Rt68 heads twists to Tellico Plains, and early on New Year's Day, I had it all to myself.  By the time I got there I was so cold I couldn't feel my hands.  I stopped at the Hardee's for breakfast and a hot coffee, and to warm up.  I'd lost some time; they were serving lunch already.  The cold and my unpreparedness for it had me wondering if I should turn around.  After a meal, a coffee, and 1/2 hour of climate control, my confidence returned.

I headed thru "old" Tellico Plains and climbed up the Skyway.  Traffic was light, but a few passes put them behind me.  It seemed to be warming up, and I was enjoying the fast sweepers, passing into and out of clouds, and capturing it on GoPro.  I reached an overlook above the clouds and stopped for the obligatory pics.  A retired woman was there with a girl in her early 20's.  For reasons unclear, they seem compelled to share a lot of their life story, which was largely punctuated sadness.  It wasn't obvious how they were related.


Super T above the clouds.

On the NC side heading towards Robbinsville (now rt 143) a sign at a pull-out seems more "promise" than "warning."  I ponder how much elevation change this road has... and how surprisingly warm it was.


Eventually I twist my way past the Thunder Mtn gas station - which seemed to be closed for the holiday - and onto rt 129.  The Cheoah Dam reflected the high water seen earlier on the Hiwasee - heavy rains had fallen for several days before my trip.  The dam had several gates open and the discharge was impressive - there was whitewater all the way to the 129 bridge, and climbing 129 to the top of the dam covered me in spray.  I wish I'd stopped for pics but I was beginning to feel a time crunch.  I did NOT want to get stuck in the cold/ dark a long way from camp.

There were a few bikes at the General Store.  I pulled in just to re-set the GoPro and headed right up to the TOTD.  The cold had started to grip me again and I was riding distracted.  At one point I used a pull-out to let what turned out to be a trio of Victories pass me.  I was surprised at their speed, but they were crossing the double yellow.  My run down was less scary than my first pass on the VStrom had been, but I was going slow and shivering.  At the lookout, I pulled off and was having trouble figuring out if/how to deploy my side stand.  The cold was starting to affect my judgement, so I stopped to warm up.  I warmed my hands on the idling engine and let the radiator fan blow hot air into my gloves.  After a few minutes, I turned around and headed back up.

A few bikes passed me coming down, all giving the police "head tap", so I stuck to the speed limit.  The speed limit isn't such a bad thing on this road.  Near the top the Sheriff passed me coming back down.  I pulled into the General Store for a pic and to use the facilities.  A Goldwing rider came in after me, took a pic in exactly the same spot, and left as quickly as I had.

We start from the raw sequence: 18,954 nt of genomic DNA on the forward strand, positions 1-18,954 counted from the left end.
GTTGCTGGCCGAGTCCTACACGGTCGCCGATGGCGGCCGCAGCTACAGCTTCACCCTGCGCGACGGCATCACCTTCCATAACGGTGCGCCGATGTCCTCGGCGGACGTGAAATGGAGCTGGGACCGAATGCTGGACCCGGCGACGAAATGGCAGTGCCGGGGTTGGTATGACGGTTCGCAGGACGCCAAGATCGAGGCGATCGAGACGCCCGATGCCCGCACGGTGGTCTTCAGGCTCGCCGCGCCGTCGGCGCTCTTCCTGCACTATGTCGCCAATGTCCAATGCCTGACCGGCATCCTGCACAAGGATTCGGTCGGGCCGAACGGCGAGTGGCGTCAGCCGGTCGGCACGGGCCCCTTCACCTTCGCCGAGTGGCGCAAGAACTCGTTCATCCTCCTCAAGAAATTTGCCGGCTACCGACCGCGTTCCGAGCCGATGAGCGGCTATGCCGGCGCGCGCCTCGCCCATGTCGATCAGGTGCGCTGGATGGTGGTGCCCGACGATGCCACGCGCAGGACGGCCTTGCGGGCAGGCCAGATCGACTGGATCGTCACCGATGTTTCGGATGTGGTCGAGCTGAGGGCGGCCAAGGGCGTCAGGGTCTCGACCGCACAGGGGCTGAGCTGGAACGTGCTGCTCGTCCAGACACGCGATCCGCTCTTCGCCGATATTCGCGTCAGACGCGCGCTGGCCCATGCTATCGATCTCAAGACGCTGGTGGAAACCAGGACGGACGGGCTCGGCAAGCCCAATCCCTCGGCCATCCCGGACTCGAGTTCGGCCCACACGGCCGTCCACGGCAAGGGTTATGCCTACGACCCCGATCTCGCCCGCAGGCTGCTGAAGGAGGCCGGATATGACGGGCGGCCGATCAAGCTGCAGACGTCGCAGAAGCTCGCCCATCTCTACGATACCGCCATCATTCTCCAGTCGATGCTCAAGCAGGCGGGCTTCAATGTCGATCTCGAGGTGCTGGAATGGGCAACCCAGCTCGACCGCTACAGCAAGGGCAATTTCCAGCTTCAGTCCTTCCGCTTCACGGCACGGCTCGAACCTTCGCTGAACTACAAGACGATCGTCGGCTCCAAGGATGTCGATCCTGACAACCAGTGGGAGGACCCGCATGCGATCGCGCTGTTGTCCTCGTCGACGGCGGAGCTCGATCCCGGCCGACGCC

It being a fairly long slog home, I battened down and rode straight for camp, with one fuel/coffee/warm up stop in Blairsville.  I reached camp at dusk.



It's winter up there - DAY 1.5

A day of changing tires, and another day of swapping hydraulic lines and adding 2" bar risers leaves the last few days of the epic Xmas shutdown/ vacay with "warm" weather forecast for north GA.  Five hundred miles later, I arrive at the Cleveland, GA, Walmart at 11:30PM and turn in.  It's not a camping trip until you've been to Walmart, so I headed in first thing for some groceries.  
After some phone tagging, I wind up with an appointment to meet the work-camper (Craig) at Jenny's Creek at 9AM.  



Deploy bike, deploy trailer, back into site, hook up shore services, and I'm ready to roll.


My only plans for the day were to stay close to camp and try the knobbies off pavement.  Rt 129N to Turner's Corner to Rt60, on the way to Suches.  I shot some GoPro video, and detoured off to Lake Dockery on gravel.  I'd skipped this detour last time I was here due to time and tires.    
Looping rt180 around to Vogel SP, I went to the spot where I'd taken my water reflecting foliage photos a few months back.  "The" shot, in winter:


And a "then" vs. "now" shot, Fall vs. Winter:


Leaving Vogel, another feature alien to Floridians: a waterfall.  Note the viewing deck in the center right of the pic:


Leaving Vogel, I went back up rt180 to the turn-out for the WMA at 34.763963, -83.952219.
After a quick climb, I was on a summit.  The maps suggested a network of un-pavement ahead, so I aired down and rotated the bars.  I spent awhile at this spot, taking it in, being restored. 


I followed the trail up, down, around, and thru the WMA.  I encountered a pair of bikes and chatted for a minute with the riders before winding up at another "charging station", where I spent another long while trying to become one with nature.



I followed the trail until it ended near Blairsville, GA.  I stopped to eat and manage fluids and doubled back over all the gravel back to the camper, timing the daylight nearly perfectly.  The camper is so luxurious it's ridiculous.  I cooked a hot meal on a stove, fired up the furnace, threw a DVD in, and drifted off.